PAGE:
Oh, give me a home where the game theory roams and where everything is decided through play. If that isn’t a dreadful, yet intended parody of “Home on the Range”, it does at least lend an abstract ideal to the whimsy and focus of No Game No Life.
Title: No Life No Game
Genre: Fantasy, Comedy,
The story of No Game, No Life centers around Sora and Shiro, a brother and sister whose reputations as brilliant NEET (Not in Education, Employment, or Training) hikikomori (shut-in) gamers have spawned urban legends all over the Internet. These two gamers even consider the real world as just another “crappy game.” One day, they are summoned by a boy named “God” to an alternate world. There, God has prohibited war and declared this to be a world where “everything is decided by games”—even national borders. Humanity has been driven back into one remaining city by the other races. Will Sora and Shiro, the good-for-nothing brother and sister, become the “Saviors of Humanity” on this alternate world? “Well, let’s start playing.
Without fail, every season there is one title or another that somehow gains enough social clout (or purely hype) to be claimed the undisputed best. For Spring 2014, No Life No Game besieges the spot with no rival. Arguably, while are other titles more deserving of that honor (Ping Pong The Animation or Nanana’s Buried Treasure, perhaps), No Life No Game (NLNG) with its clever maneuvers, spontaneous nature, and overall sturdy world-building does make for very a concrete case. And although most of those attributes carry with them unwarranted annoyances, it is nothing that the series doesn’t manage to discard, if only to bring it back later. So in a lot ways, yes, it a series worth some of the praises sung, but still holds on to a few deficiencies that keep it from becoming truly remarkable as many claim.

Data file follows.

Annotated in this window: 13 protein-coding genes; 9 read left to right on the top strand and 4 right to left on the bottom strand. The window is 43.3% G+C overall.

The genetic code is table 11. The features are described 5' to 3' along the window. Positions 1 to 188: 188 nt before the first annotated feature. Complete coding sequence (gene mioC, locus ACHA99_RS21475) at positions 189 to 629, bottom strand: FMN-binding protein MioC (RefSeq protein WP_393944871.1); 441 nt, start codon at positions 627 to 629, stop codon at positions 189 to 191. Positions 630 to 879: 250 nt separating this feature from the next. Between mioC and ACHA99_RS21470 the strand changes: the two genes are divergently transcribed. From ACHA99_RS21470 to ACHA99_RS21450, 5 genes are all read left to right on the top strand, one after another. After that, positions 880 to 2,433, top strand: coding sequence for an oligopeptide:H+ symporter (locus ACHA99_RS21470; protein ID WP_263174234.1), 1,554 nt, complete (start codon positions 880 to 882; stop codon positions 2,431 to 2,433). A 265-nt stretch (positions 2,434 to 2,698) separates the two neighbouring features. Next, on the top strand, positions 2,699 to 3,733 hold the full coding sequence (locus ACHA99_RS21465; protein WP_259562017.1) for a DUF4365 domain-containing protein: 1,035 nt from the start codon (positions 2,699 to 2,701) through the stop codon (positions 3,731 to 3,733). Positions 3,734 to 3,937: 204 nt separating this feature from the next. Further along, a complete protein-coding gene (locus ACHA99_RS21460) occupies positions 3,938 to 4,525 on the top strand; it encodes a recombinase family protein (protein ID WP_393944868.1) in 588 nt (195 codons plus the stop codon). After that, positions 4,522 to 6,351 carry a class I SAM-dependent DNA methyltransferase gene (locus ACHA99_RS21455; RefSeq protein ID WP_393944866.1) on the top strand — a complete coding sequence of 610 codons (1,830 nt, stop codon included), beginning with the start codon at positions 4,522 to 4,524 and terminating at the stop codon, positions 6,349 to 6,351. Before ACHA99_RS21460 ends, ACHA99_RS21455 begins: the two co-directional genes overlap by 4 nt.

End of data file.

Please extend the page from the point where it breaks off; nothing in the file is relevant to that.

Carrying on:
If anything, the series really does represent the epitome of wish-fulfillment as far as gamers are concerned as it takes two master gamers and siblings: Sora and Shiro to be transported to the fantasy world of Disboard. With Sora’s analytical (albeit, perverted) mind and Shiro’s impeccable genius, the two become the rulers of Elkia, home to the weakest race, the Imanity (Humanity, get it?) Their goal: Defeat the other 15 races and ultimately Tet, the one that brought to Disboard to rule it all. What makes NLNG different from the other “whisked away to another fantasy” stories, is much like Mondaiji, it does contains a semi well-constructed world. It’s not as robust or nearly as enticing, but does make for a more defined story and even rivals it in terms of humor. Where any other protagonist would lament their situation, Sora and Shiro relish it, wildly throwing themselves into trouble as they see fit or avoiding it all together. Like any other title that plays the comedy card, NLNG does love it references, so you will be seeing plenty – subtle or not that try to add to Sora and Shiro’s antics .